I give this book about an autistic girl who was just diagnosed...a 60/100.
When it comes to fictional media that depict autistic characters in some capacity, there are usually two types of books. There are the books that, while not perfect, go out of their way to develop and flesh out the autistic character in a nuanced, non-stereotypical, realistic, and sensitive way (Examples include A Boy Called Bat, Queens of Geek, Planet Earth is Blue, Anything But Typical, etc.), which show that the author either did a lot of research on the subject, with help from both autistics and researchers on the subject, or are autistic themselves. There are also the books that, unfortunately, take the stereotypical route and depict autistic people as nothing but soul-sucking, life ruining, overgrown man children who throw tantrums 24/7 and dabble in all the untrue stereotypes that continue to stigmatize autistic people today (Curious Incident, the Gone series, Chime, and a few others). I read M in the Middle today, and…while the main character is a relatively well realized autistic character, I found the book to be a huge slog to get through. It’s a shame, because I want to like this book more than I do.
The story centers around M (Her real name is never mentioned), a young girl who was recently diagnosed as being autistic, and she isn’t quite sure what to make of it. But despite her new diagnosis, life is still hard for her. Her parents divorced and they can’t understand her for the life of them, her older brother Toby seems to blame her for their divorce and isn’t around as much, kids are bullying her at school, a person she thought was a friend turns her back on her, and many teachers seem to think she’s just some bad kid who needs to be disciplined and don’t believe she even is autistic, or if they do, think she’s just throwing tantrums and being deliberately rude. M tries to make the best of things, make friends, and fit in like any other girl her age. But things don't always go the way she wants them to, and in the process, she may wind up hurting her reputation and place in school.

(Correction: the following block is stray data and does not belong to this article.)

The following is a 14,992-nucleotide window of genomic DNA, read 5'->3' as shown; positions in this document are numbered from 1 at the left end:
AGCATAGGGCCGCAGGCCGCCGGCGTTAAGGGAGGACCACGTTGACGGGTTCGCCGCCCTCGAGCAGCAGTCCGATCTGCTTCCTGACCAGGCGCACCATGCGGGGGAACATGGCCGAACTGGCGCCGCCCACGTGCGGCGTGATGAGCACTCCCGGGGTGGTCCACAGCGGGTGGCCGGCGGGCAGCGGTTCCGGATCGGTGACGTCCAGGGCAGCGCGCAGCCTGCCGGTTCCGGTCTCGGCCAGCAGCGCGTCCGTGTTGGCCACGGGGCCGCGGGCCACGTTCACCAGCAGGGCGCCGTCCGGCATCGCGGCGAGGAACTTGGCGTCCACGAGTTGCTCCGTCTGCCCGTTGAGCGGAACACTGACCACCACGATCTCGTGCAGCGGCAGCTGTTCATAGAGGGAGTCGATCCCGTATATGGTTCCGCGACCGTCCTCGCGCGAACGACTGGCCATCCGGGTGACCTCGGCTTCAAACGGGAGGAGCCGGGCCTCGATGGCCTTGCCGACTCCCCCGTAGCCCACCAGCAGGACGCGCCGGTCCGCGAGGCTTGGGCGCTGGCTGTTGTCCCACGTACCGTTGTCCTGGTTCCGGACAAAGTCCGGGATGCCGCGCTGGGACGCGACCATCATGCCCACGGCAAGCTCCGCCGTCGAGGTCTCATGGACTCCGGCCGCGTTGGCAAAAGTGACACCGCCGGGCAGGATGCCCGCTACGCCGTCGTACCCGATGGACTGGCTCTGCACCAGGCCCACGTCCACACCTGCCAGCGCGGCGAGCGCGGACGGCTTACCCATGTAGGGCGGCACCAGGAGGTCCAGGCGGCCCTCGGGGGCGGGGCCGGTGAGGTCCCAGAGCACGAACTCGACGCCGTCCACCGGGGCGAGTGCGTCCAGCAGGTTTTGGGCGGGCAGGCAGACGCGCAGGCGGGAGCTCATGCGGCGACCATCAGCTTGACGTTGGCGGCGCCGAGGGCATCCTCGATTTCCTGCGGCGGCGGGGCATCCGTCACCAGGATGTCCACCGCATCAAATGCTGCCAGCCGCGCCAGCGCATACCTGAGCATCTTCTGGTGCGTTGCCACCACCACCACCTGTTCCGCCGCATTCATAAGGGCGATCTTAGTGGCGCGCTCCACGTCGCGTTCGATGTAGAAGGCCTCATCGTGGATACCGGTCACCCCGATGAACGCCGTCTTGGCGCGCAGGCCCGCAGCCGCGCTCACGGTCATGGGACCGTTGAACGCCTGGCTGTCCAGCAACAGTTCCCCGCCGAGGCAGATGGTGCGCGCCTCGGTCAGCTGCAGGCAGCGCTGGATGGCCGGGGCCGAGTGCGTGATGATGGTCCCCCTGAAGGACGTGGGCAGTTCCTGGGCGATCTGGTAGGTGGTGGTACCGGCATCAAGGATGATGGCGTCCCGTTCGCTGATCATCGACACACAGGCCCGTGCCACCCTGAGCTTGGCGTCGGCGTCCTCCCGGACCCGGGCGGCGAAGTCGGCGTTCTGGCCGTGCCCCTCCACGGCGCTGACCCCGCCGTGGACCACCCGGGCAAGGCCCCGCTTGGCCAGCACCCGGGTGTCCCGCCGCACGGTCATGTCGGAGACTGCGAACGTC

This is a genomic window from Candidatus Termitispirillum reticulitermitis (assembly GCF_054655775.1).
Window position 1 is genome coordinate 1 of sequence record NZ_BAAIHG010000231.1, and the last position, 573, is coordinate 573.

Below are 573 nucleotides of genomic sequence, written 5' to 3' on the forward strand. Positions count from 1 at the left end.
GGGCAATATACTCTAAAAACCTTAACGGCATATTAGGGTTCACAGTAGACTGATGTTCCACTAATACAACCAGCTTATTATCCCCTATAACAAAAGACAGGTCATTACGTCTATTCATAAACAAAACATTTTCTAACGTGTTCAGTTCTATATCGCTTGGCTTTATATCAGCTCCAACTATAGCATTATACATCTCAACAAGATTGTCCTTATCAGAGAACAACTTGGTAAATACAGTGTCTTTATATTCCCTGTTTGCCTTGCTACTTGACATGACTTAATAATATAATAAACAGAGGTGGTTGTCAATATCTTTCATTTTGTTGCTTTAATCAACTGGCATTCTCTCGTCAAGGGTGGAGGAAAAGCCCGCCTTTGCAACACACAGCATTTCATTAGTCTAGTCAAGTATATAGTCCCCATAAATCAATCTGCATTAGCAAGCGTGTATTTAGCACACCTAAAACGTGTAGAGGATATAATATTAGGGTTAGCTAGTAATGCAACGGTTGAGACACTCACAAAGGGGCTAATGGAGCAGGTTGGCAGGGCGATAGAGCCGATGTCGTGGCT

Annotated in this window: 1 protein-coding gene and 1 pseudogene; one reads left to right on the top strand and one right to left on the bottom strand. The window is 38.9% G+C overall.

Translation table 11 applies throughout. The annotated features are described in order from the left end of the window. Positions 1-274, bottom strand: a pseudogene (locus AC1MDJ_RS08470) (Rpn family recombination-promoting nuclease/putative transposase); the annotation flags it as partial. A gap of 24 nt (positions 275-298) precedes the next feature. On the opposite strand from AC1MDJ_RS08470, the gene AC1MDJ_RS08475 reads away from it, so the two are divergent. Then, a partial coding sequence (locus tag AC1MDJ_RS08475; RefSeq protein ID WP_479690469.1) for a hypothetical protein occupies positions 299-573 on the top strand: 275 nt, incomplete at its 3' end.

I didn’t really like this one, for quite a few reasons. I can basically sum up the whole book, save for the very last third, with one sentence: Everybody hates M and wants to make her life miserable solely because she exists. Rain Reign had this problem, and unfortunately, M in the Middle has this problem as well. In every single chapter, M is either struggling, getting yelled at, being scolded for something by people who are supposed to be there for her or help her, even when she’s doing everything they say, or basically being treated like a nuisance. Even when she manages to find a sliver of happiness, it all gets taken away from her, whether it’s through her own doing or someone else. M is given little to no reprieve in anything, and the few characters who are shown to care for her get very little page-time and disappear after a few chapters. Thankfully, the final third of the book does away with this and finally gives M the gratification she deserves, but I feel it was too little, too late for my liking. There's only so much sadness and suffering one can take!